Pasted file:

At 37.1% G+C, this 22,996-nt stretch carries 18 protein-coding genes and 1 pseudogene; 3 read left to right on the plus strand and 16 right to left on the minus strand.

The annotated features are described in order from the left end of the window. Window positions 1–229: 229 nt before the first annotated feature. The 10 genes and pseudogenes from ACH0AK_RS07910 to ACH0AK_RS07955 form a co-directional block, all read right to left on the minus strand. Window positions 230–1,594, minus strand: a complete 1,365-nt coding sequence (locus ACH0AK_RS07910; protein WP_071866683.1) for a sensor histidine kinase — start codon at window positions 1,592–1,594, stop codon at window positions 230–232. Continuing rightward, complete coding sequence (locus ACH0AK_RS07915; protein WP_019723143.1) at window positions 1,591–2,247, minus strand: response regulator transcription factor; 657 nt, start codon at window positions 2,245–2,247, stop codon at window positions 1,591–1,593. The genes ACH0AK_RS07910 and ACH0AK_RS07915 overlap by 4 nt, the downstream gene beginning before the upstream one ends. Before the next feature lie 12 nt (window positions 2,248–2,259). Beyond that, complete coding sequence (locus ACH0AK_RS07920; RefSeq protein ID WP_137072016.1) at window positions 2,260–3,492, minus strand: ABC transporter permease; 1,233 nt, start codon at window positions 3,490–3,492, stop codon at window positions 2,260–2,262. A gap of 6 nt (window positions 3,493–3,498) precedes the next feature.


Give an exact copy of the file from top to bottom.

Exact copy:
At 37.1% G+C, this 22,996-nt stretch carries 18 protein-coding genes and 1 pseudogene; 3 read left to right on the plus strand and 16 right to left on the minus strand.

The annotated features are described in order from the left end of the window. Window positions 1–229: 229 nt before the first annotated feature. The 10 genes and pseudogenes from ACH0AK_RS07910 to ACH0AK_RS07955 form a co-directional block, all read right to left on the minus strand. Window positions 230–1,594, minus strand: a complete 1,365-nt coding sequence (locus ACH0AK_RS07910; protein WP_071866683.1) for a sensor histidine kinase — start codon at window positions 1,592–1,594, stop codon at window positions 230–232. Continuing rightward, complete coding sequence (locus ACH0AK_RS07915; protein WP_019723143.1) at window positions 1,591–2,247, minus strand: response regulator transcription factor; 657 nt, start codon at window positions 2,245–2,247, stop codon at window positions 1,591–1,593. The genes ACH0AK_RS07910 and ACH0AK_RS07915 overlap by 4 nt, the downstream gene beginning before the upstream one ends. Before the next feature lie 12 nt (window positions 2,248–2,259). Beyond that, complete coding sequence (locus ACH0AK_RS07920; RefSeq protein ID WP_137072016.1) at window positions 2,260–3,492, minus strand: ABC transporter permease; 1,233 nt, start codon at window positions 3,490–3,492, stop codon at window positions 2,260–2,262. A gap of 6 nt (window positions 3,493–3,498) precedes the next feature.